Gerecht: On life lessons, teens can be teachers too

By Carolyn Gerecht

A while back, I wrote a column enumerating some life lessons I’d learned from my campers,… A while back, I wrote a column enumerating some life lessons I’d learned from my campers, mostly 8- and 9-year-old girls who taught me how to laugh at myself, how to solve problems and how to be very, very patient.

Now, more than two years later, my days as a camp counselor have faded into the past.

I’ve moved onto a job as a youth group adviser at a local synagogue, working with teenagers who are much older but not really any wiser — most of the time.

Sometimes, though, these teenagers can be as insightful as the elementary school kids of my past. (Who would have thought it possible? I know!) Their demonstrations of compassion, drive and humor are remarkable, just like those of their younger counterparts. And they’re worth sharing.

For instance, one of the more popular youth group activities is an ongoing basketball tournament.

Each week, four teams play in two games. Eventually, their team records will be used to create a bracket and then a championship game. It isn’t religious programming, but it’s a chance to practice what are essentially, but not exclusively, religious values. And these teenagers do practice them.

When one student scored a game-winning buzzer-beater one night — as much to his surprise as to anyone else’s — no one congratulated him more thoroughly than his peers.

A week later, at their student board meeting, one of his friends interrupted the agenda to retell the story Sports Center-style — much to the joy of the tomato-red student, who listened bashfully. These teens find real happiness in each other’s successes and I admire that.

Whereas my elementry campers taught me to value silliness and never to take myself too seriously, these high school students are role models of self-confidence and drive.

They take themselves seriously enough. They want to be respected by their family and friends, and contrary to the stereotype of their age group — they want you to care.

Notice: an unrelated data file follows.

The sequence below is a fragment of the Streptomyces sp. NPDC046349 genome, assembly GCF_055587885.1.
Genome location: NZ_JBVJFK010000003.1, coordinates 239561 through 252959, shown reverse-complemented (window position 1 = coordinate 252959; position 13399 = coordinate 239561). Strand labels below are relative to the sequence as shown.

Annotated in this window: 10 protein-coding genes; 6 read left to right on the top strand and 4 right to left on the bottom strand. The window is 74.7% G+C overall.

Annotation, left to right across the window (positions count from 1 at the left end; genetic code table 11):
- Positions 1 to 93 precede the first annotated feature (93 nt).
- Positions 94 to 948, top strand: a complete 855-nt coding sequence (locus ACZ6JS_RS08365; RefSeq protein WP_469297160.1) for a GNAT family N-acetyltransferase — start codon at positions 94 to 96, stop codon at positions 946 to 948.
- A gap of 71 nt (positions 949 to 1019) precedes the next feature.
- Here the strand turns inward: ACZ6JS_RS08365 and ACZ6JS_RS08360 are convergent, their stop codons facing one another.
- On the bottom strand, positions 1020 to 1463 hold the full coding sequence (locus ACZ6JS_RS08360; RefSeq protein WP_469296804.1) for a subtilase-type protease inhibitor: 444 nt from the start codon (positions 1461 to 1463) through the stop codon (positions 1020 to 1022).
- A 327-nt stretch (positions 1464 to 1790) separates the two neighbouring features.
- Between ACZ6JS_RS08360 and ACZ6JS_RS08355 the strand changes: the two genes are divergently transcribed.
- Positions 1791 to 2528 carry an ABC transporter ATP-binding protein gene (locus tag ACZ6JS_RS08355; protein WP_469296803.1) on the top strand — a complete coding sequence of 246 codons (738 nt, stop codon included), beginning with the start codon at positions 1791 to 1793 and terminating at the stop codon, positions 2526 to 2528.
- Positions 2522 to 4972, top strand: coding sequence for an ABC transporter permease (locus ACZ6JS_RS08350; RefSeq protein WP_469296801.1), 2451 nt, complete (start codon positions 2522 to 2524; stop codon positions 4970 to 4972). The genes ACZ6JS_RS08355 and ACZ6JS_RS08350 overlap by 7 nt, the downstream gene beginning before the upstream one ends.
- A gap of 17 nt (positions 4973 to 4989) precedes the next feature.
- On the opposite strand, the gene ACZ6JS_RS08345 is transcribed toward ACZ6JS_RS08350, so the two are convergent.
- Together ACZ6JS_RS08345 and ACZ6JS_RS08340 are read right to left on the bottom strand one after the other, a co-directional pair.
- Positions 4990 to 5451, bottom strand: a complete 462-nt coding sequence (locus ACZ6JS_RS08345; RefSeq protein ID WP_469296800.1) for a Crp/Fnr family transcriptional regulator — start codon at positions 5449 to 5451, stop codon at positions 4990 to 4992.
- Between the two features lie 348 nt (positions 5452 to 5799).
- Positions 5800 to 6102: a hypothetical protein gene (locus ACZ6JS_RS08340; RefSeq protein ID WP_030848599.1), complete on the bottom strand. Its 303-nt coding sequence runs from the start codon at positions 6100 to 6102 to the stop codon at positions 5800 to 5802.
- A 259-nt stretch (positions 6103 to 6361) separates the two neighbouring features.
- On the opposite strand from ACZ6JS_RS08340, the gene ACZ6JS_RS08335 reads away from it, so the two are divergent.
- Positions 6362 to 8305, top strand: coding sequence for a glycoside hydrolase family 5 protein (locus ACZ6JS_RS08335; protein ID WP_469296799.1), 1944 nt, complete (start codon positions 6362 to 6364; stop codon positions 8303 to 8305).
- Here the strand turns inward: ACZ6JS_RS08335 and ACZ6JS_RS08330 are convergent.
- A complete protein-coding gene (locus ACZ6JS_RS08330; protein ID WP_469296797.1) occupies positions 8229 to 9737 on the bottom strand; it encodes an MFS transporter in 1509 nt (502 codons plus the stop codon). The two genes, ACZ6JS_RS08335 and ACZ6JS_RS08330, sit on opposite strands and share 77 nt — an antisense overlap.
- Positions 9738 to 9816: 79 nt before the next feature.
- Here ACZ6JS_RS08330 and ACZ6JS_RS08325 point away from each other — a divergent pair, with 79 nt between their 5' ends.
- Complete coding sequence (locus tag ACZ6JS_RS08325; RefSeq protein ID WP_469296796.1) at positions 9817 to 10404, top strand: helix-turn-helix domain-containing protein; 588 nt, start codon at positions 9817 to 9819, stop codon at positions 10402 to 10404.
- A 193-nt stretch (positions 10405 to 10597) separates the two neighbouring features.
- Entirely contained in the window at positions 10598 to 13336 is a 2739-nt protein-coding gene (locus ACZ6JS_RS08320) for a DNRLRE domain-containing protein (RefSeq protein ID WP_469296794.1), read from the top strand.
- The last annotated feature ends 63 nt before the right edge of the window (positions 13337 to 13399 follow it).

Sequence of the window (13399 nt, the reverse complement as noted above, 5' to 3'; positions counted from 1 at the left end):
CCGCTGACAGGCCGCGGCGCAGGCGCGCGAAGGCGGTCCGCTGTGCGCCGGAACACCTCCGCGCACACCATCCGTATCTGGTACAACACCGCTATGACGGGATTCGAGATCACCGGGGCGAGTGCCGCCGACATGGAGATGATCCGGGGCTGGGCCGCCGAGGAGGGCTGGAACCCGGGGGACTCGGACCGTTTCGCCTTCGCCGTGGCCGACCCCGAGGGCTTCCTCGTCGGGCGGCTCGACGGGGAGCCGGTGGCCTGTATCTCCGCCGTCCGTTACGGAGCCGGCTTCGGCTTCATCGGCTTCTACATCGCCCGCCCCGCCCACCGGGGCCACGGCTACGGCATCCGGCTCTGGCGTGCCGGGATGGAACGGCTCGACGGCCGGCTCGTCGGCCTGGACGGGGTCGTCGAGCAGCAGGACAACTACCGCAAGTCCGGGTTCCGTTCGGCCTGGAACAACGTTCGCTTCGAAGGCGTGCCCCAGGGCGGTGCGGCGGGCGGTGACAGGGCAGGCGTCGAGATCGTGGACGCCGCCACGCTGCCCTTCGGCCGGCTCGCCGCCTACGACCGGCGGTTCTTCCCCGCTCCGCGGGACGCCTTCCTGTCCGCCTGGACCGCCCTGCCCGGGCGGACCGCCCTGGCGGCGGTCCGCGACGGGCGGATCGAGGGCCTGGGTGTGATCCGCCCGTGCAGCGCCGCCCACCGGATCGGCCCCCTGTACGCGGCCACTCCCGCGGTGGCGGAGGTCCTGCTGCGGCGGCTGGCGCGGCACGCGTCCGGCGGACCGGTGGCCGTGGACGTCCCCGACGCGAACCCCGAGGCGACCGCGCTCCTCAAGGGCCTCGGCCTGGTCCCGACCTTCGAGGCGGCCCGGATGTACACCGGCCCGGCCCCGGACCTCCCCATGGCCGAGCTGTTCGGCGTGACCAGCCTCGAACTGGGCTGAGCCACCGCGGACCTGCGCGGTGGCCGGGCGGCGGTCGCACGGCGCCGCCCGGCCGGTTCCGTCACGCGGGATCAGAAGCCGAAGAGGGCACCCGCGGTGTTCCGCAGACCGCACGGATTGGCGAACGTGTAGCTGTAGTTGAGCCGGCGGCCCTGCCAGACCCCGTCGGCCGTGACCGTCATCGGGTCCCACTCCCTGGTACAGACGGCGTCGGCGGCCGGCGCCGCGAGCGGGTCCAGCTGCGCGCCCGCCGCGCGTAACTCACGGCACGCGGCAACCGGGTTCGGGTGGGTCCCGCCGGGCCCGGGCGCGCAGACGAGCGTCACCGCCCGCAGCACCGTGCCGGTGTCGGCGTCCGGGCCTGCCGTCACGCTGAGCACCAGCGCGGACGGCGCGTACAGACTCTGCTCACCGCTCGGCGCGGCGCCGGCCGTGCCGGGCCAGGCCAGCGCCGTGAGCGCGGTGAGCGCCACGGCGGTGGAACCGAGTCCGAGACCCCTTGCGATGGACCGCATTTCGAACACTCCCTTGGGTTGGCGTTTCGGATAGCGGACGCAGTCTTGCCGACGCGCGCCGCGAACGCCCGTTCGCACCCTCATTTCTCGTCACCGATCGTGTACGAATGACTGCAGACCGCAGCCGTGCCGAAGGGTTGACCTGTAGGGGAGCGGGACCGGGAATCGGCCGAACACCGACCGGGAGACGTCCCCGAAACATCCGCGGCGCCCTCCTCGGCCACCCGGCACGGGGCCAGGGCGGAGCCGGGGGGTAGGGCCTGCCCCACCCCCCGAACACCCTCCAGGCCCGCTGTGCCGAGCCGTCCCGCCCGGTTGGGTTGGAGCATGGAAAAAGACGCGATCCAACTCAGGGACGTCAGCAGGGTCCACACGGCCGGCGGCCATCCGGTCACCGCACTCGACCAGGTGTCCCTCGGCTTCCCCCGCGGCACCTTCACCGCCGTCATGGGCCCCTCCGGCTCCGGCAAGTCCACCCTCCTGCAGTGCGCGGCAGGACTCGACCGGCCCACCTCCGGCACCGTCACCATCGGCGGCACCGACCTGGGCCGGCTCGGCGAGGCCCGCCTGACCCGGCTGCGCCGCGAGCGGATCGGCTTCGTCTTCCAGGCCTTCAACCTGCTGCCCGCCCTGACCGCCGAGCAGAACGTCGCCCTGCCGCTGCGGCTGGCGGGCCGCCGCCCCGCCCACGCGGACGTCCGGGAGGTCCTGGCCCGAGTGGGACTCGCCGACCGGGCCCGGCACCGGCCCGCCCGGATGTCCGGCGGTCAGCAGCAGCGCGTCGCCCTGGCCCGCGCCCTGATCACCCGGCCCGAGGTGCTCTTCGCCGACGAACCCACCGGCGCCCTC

That desire is so frank and honest that it’s endearing. I want the world to be proud of me, too. The high school students I work with teach me to admit that — and to act on it.

In a discussion group one morning, one student, inspired by a reading, shared his insights for five minutes before I interrupted and asked if anyone else wanted to speak.

My first inclination was to be annoyed. Who does this kid think he is?

But at the end of the day, he was knowledgeable and excited about something. He had the confidence to assume that his words would benefit the group. And technically, I must sigh, he was right.

These teenagers brag about their grades, test scores, relationships and yes, their overall awesomeness. But I don’t think this is an entirely bad thing. It’s a challenge to belive in yourself. I admire that they can do that.

Above all else, high school ≠students are perhaps the world’s most incredibly resilient creatures. They have to be because they’re trying to learn how to function alone in the world.

Their parents, teachers and coaches let them make their own mistakes. High school is the time to learn that you can’t hide the weed under the mattress. You can’t memorize a semester’s worth of material in an hour — it takes at least two. You can’t score the winning basket with a hangover. Teenagers fail. Constantly.

And they learn how to handle it. They bounce back. It’s a skill that’s usually forgotten by college. When I don’t do well on a paper, I panic. I become frustrated and angry.

But taking a page from the high school book is teaching me to take it easy.

When one of the teenagers missed questions on a quiz recently, she shrugged it off and told the group that she’d just have to do better next time. Maybe this is naïve, but it’s also pretty refreshing. Get knocked down. Stand back up. Repeat.

As a camp counselor and youth group adviser, you’re supposed to impart endless wisdom and years’ worth of life lessons upon your campers.

And I’d like to think that, in both environments, I did some teaching of my own. But mostly, I was the student. Years ago, I figured out how to

have fun in life. Get dirty. Laugh hard. Run fast. Now I’m grasping such secrets to success as confidence, hardiness and humility.

Maybe they can put a price on a college education, but they can’t put a price on a high school one.

E-mail Carolyn your life lessons at [email protected]